I’ve chosen this week’s book from our fashion and textiles collection, Indian Textiles by John Gillow and Nicholas Barnard, in anticipation of my trip to the V&A tomorrow to see The Fabric of India exhibition. The book examines the long history of textile production in India, noting that the earliest textile finds at Mohenjo-daro on the Indus River date back to the third millennium BC. Unsurprisingly, textiles have contributed to the economic and cultural history of the country. The indigenous tribes, travelers and invaders have all contributed to the variety of techniques and colours associated with textiles from this country. The next chapter looks at the materials, dyes and yarns, then each of the following sections explore the techniques of a particular area, north, south, east, west India; Bangladesh, Pakistan and Sri Lanka have their own chapters.
I think my favourite is the western Kutch style with its bright colours and mirror work. These textiles were made in the home and formed part of a marriage dowry. They include costume for the bride and groom, hangings for the new home and ornamental coverings for their animals. There are so many different techniques of embroidery, weaving, dyeing and printing covered in this volume, you cannot fail to be inspired by something.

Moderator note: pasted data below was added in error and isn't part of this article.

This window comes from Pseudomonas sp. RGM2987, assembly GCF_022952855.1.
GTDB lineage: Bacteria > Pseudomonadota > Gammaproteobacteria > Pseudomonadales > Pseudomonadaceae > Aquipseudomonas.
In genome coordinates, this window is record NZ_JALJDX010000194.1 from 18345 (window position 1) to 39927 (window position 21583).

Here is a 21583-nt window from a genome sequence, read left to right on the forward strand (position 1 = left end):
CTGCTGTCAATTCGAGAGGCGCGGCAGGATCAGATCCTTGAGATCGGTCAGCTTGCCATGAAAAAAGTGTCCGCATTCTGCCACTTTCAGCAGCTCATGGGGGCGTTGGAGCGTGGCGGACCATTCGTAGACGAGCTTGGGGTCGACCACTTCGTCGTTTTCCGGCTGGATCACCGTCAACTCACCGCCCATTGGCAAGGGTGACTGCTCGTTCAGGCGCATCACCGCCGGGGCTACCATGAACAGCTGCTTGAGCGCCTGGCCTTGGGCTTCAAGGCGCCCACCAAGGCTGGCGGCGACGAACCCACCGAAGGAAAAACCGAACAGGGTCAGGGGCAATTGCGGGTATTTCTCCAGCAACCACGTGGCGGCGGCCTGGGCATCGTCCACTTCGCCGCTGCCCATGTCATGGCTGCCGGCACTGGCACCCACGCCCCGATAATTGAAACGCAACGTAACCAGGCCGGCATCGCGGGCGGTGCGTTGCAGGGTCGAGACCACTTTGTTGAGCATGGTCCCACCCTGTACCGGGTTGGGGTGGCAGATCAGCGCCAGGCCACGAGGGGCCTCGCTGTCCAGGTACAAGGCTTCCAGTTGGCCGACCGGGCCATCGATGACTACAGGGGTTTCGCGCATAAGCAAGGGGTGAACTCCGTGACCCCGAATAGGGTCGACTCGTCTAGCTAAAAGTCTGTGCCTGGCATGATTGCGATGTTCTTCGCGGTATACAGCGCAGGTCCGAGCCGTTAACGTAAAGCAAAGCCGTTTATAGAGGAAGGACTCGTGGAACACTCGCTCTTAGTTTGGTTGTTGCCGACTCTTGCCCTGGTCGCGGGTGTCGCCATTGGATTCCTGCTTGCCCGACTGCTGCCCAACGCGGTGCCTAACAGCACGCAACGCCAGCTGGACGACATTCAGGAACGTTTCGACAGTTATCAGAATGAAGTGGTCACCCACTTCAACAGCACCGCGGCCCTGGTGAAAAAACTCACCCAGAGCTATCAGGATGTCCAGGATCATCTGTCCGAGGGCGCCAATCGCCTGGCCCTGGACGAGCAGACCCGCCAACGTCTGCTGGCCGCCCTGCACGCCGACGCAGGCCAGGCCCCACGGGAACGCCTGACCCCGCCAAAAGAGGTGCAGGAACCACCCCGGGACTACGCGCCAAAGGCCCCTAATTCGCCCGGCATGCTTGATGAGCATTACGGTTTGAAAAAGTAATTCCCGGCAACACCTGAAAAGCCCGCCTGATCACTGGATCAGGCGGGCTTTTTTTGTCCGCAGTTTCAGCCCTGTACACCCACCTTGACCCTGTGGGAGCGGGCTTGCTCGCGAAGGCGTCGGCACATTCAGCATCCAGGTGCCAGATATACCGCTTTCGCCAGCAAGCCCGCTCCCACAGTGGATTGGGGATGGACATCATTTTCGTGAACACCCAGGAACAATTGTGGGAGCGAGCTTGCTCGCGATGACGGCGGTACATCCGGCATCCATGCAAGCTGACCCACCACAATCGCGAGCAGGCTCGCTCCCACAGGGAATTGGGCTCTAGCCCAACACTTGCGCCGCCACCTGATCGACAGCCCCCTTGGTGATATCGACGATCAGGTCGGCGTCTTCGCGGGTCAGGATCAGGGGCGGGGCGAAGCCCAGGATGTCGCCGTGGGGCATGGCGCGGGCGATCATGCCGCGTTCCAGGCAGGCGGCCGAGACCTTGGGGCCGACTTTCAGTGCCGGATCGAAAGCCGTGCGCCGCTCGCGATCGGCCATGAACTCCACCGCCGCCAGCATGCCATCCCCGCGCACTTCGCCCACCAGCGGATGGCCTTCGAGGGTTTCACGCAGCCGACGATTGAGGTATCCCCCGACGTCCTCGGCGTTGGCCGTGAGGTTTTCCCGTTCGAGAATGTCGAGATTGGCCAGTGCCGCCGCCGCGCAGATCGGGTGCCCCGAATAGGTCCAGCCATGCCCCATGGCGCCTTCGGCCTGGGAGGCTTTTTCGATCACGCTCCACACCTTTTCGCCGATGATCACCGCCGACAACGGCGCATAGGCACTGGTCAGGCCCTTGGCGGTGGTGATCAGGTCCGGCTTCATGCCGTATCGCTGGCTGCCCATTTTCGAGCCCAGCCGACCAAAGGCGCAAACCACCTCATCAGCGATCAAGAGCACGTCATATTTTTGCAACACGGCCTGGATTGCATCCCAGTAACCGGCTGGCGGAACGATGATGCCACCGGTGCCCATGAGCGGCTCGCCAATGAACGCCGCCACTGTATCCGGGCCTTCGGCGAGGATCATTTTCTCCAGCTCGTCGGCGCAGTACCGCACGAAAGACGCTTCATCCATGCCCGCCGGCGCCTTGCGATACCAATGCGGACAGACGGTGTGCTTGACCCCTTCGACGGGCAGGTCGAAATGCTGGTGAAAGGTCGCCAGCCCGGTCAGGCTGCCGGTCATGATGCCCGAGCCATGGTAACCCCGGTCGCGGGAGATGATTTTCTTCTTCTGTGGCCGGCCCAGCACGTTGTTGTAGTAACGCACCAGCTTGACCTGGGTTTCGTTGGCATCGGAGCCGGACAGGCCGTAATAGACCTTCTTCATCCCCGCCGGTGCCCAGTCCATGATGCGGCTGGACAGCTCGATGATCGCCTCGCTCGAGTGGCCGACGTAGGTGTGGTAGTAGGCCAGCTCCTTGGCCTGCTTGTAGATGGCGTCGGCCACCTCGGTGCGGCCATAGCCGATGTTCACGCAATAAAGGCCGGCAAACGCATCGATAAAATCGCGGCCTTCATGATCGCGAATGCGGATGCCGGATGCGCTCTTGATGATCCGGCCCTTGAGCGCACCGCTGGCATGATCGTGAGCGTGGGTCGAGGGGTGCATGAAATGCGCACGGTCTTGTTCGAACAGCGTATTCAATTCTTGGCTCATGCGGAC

I’ve also had the good fortune to see an exhibition of Gillow’s personal collection of Islamic textiles some years ago. I believe he collects textiles from all over the world and he has published many books about them. We have some of them in the library. Why not explore the 746 section on the first floor for yourself – you will be amazed at the number of books we have relating to world textiles! Enjoy!